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Bookmaker
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29 Sep 2016, 4:44 am

Muggles



Jute
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01 Oct 2016, 6:47 am

Bookmaker wrote:
Muggles


I think that J. K. Rowling might object to copyright infringement.


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Autism Social Forum

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Kaybono88
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12 Jun 2017, 1:55 pm

Socially obedient 8)



Butterfly88
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12 Jun 2017, 2:04 pm

There's no reason to confuse the general public with a new word. Instead we should focus on autism acceptance.



friedmacguffins
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13 Jun 2017, 10:53 am

Alternative for "NT" -- still thinking about it, compromising, living vicariously, dropping hints, (passive) aggressive, procrastinating.

https://www.google.com/#q=wikipedia+liminality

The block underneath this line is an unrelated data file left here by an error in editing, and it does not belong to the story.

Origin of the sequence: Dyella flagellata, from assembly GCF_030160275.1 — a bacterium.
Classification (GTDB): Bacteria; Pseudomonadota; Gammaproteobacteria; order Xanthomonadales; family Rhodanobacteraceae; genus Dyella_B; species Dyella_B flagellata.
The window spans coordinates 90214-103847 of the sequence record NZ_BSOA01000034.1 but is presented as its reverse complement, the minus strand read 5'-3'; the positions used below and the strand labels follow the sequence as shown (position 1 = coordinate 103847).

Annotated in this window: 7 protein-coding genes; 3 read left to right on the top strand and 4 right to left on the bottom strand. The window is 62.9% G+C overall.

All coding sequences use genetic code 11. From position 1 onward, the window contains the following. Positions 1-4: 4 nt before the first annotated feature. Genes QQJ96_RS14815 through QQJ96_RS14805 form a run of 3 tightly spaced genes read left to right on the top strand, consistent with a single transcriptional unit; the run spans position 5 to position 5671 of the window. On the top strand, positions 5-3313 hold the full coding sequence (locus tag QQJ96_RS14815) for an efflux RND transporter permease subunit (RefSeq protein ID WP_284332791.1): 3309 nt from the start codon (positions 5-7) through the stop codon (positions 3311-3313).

http://neovictorianist.blogspot.com/201 ... hropy.html
https://en.wikipedia.org/wiki/Psychological_projection
https://en.wikipedia.org/wiki/Moral_relativism

You say that you want acceptance. They engage in dialogue, for the sake of negative attention. It's called dialectics.

We think of it, in terms of time management. What is a nameable goal, to be accomplished, by a date, in the short term.

They will be asking what really happened, 200yrs from now.

imo, NT's can't fixate on anything specific. Most interaction is meant to lead you on, or be an ongoing process. It's like the hypnotic induction, where there is a train, balloon, elevator, or cloud, and they are forever chasing some white rabbit, into a state of limbo. All you have to figure out, is how to keep the ball rolling.

They are always getting confused by some new word. You can remember what they said, 20 yrs ago, and already know what they will still be saying, 20 yrs into the future.



friedmacguffins
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13 Jun 2017, 11:02 am

Bookmaker wrote:
Muggles

Kaybono88 wrote:
Socially obedient 8)

:)



BrokenPieces
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18 Jun 2017, 7:31 pm

Quote:
Muggles


xD

Probably the safest and truest term you can use is "non-autistic". It couldn't possibly offend anyone. And J K Rowling can't sue you for saying it.



cyberdad
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18 Jun 2017, 7:39 pm

BrokenPieces wrote:
Quote:
Muggles


xD

Probably the safest and truest term you can use is "non-autistic". It couldn't possibly offend anyone. And J K Rowling can't sue you for saying it.